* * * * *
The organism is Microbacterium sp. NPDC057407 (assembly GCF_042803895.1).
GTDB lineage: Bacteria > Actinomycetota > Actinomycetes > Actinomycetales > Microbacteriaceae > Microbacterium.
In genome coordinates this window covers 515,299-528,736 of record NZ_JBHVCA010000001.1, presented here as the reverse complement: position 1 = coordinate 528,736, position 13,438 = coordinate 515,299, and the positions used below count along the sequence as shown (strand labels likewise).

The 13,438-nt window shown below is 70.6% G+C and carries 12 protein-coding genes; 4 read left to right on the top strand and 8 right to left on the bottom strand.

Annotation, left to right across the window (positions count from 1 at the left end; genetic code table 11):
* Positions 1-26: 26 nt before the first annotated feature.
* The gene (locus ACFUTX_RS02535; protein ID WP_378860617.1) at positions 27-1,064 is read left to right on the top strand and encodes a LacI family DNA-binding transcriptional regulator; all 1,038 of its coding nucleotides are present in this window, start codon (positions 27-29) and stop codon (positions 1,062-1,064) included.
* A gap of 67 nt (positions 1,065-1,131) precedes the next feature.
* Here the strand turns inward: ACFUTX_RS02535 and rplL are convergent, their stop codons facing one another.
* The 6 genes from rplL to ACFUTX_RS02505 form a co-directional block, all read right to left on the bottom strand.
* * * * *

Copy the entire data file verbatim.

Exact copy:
The organism is Microbacterium sp. NPDC057407 (assembly GCF_042803895.1).
GTDB lineage: Bacteria > Actinomycetota > Actinomycetes > Actinomycetales > Microbacteriaceae > Microbacterium.
In genome coordinates this window covers 515,299-528,736 of record NZ_JBHVCA010000001.1, presented here as the reverse complement: position 1 = coordinate 528,736, position 13,438 = coordinate 515,299, and the positions used below count along the sequence as shown (strand labels likewise).

The 13,438-nt window shown below is 70.6% G+C and carries 12 protein-coding genes; 4 read left to right on the top strand and 8 right to left on the bottom strand.

Annotation, left to right across the window (positions count from 1 at the left end; genetic code table 11):
* Positions 1-26: 26 nt before the first annotated feature.
* The gene (locus ACFUTX_RS02535; protein ID WP_378860617.1) at positions 27-1,064 is read left to right on the top strand and encodes a LacI family DNA-binding transcriptional regulator; all 1,038 of its coding nucleotides are present in this window, start codon (positions 27-29) and stop codon (positions 1,062-1,064) included.
* A gap of 67 nt (positions 1,065-1,131) precedes the next feature.
* Here the strand turns inward: ACFUTX_RS02535 and rplL are convergent, their stop codons facing one another.
* The 6 genes from rplL to ACFUTX_RS02505 form a co-directional block, all read right to left on the bottom strand.